In recent years the need to simplify or to hide sensitive information in provenance has given way to research on provenance abstraction. In the context of scientific workflows, existing research provides techniques to semi-automatically create abstractions of a given workflow description, which is in turn used as filters over the workflow’s provenance traces. An alternative approach that is commonly adopted by scientists is to build workflows with abstractions embedded into the workflow’s design, such as using subworkflows. This paper reports on the comparison of manual versus semi-automated approaches in a context where result abstractions are used to filter report-worthy results of computational scientific analyses. Specifically; we take a real-world workflow containing user-created design abstractions and compare these with abstractions created by ZOOM*UserViews andWorkflow Summaries systems. Our comparison shows that semi-automatic and manual approaches largely overlap from a process perspective, meanwhile, there is a dramatic mismatch in terms of data artefacts retained in an abstracted account of derivation.We discuss reasons and suggest future research directions.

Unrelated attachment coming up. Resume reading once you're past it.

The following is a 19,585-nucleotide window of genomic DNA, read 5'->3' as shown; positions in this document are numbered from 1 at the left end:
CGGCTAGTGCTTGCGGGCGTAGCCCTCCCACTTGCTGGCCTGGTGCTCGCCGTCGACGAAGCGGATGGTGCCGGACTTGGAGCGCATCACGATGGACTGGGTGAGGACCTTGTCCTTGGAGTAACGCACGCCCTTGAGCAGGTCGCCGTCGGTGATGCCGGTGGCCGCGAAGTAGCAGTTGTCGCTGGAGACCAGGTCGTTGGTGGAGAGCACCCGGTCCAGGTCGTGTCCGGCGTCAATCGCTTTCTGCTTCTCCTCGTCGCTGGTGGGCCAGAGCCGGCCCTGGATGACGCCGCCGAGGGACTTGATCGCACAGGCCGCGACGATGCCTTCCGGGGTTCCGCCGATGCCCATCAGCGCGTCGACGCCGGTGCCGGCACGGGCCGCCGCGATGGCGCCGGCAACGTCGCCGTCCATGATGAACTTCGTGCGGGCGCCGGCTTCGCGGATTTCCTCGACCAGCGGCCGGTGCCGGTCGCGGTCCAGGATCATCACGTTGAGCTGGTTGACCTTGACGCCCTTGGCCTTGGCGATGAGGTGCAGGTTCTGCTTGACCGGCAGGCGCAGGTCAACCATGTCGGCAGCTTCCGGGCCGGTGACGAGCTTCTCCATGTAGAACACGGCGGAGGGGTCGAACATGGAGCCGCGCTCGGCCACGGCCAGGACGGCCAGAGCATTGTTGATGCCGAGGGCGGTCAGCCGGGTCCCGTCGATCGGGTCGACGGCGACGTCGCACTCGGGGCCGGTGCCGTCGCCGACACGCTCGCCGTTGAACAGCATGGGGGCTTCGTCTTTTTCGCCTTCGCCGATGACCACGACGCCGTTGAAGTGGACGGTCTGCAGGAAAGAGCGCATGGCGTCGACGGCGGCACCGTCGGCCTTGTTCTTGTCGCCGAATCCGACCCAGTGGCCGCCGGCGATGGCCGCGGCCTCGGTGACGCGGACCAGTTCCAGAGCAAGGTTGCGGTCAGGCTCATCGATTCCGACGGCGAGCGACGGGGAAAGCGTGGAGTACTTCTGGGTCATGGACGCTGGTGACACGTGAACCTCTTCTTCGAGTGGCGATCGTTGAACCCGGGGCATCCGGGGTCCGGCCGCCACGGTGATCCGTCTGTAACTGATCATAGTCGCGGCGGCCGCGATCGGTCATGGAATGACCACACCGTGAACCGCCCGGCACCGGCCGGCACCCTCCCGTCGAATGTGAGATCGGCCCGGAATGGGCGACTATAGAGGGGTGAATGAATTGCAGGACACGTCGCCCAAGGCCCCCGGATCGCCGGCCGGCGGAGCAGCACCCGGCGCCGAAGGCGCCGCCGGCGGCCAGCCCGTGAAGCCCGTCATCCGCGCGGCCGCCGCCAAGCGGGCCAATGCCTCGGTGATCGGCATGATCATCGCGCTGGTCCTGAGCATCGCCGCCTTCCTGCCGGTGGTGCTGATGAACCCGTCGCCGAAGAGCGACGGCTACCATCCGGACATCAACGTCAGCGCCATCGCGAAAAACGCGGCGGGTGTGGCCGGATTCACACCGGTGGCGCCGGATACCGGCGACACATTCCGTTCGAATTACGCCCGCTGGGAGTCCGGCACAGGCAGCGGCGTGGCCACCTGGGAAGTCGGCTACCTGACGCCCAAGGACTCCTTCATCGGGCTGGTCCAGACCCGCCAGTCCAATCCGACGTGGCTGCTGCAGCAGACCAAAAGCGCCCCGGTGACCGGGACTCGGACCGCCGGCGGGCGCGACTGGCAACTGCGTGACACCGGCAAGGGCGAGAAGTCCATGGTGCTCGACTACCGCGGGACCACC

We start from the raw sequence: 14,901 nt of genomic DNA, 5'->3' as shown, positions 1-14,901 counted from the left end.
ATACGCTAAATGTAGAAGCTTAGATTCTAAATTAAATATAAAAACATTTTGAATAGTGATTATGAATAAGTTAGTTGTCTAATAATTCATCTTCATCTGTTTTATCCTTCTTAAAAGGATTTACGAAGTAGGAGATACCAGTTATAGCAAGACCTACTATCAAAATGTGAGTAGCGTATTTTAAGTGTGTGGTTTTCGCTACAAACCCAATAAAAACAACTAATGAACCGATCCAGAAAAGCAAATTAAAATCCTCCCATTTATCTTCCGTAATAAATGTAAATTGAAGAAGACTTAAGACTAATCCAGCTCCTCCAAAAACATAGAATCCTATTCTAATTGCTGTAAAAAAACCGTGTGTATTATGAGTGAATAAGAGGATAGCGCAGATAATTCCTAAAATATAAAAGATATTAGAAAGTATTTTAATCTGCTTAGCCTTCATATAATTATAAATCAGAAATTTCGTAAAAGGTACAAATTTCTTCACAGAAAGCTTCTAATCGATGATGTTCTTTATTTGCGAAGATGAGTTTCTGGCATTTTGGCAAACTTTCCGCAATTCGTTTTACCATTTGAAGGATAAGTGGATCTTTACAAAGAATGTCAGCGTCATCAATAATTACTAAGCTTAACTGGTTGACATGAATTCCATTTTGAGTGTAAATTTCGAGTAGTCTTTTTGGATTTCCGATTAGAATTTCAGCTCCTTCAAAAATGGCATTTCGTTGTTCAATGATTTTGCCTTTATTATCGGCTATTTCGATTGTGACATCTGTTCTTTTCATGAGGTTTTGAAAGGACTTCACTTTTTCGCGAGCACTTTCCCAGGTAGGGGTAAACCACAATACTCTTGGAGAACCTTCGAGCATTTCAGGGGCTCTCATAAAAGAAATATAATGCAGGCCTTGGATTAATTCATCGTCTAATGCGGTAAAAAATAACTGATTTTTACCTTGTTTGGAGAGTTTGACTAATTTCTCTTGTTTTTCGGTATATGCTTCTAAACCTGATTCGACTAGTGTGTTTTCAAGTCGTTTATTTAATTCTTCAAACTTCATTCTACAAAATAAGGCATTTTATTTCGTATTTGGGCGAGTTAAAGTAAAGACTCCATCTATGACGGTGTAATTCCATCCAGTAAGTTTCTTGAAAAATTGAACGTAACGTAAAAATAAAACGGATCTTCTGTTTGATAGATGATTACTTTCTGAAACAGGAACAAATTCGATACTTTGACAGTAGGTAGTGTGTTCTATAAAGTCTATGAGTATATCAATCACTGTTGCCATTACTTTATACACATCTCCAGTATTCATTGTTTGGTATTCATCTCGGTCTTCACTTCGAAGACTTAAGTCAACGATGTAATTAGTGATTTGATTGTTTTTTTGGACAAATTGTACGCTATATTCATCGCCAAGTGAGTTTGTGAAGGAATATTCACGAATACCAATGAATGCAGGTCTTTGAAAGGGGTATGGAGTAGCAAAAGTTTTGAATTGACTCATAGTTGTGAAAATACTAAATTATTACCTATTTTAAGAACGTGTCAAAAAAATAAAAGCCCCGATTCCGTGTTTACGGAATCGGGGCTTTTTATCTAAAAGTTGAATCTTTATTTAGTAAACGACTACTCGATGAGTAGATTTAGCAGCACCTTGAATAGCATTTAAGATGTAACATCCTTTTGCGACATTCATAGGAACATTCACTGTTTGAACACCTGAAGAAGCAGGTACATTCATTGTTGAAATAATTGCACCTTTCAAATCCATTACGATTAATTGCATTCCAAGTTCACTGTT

|Title of host publication
|Proceedings of the 2016 workshop on Theory and Practice of Provenance
|Published - 8 Jun 2016